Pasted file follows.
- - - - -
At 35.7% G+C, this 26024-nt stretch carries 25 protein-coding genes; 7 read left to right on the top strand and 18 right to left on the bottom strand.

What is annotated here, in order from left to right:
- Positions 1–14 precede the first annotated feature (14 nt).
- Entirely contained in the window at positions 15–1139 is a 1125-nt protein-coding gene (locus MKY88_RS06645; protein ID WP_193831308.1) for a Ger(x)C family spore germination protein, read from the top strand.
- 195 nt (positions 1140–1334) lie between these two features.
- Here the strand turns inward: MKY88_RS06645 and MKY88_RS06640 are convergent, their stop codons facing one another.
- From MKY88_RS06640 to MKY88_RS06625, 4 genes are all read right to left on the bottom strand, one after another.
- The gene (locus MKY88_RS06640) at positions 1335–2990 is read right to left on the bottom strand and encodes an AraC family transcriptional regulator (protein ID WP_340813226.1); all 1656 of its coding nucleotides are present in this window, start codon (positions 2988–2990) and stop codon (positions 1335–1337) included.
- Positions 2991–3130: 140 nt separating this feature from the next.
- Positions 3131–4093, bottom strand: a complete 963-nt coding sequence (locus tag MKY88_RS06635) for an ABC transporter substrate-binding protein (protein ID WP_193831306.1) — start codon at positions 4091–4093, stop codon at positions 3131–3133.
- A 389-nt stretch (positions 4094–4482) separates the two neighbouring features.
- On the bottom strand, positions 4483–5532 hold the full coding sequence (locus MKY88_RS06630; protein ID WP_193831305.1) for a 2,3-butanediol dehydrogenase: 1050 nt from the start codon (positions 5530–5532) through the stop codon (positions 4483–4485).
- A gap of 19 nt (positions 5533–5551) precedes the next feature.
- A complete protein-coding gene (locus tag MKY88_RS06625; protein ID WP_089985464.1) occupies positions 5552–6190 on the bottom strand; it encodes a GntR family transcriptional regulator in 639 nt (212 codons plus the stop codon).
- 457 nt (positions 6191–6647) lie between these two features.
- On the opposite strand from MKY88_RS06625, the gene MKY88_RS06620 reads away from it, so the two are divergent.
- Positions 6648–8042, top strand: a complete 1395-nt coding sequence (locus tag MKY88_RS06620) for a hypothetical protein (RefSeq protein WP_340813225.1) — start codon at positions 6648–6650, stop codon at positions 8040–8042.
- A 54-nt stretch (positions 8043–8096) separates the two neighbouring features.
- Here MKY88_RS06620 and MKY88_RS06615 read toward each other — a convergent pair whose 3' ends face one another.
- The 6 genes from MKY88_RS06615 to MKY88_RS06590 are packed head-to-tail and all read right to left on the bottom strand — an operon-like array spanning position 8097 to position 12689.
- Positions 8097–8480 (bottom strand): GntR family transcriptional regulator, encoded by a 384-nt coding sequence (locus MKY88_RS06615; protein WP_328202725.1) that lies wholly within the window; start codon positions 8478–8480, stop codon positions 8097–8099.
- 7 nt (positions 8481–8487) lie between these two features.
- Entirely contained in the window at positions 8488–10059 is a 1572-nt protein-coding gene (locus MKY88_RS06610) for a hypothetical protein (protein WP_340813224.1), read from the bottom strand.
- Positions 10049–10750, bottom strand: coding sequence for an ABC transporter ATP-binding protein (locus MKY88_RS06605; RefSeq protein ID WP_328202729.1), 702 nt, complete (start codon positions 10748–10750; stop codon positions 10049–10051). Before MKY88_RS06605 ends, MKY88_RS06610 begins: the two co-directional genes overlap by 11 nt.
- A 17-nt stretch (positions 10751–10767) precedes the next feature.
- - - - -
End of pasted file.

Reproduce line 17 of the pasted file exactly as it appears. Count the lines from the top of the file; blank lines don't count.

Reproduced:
- Positions 6648–8042, top strand: a complete 1395-nt coding sequence (locus tag MKY88_RS06620) for a hypothetical protein (RefSeq protein WP_340813225.1) — start codon at positions 6648–6650, stop codon at positions 8040–8042.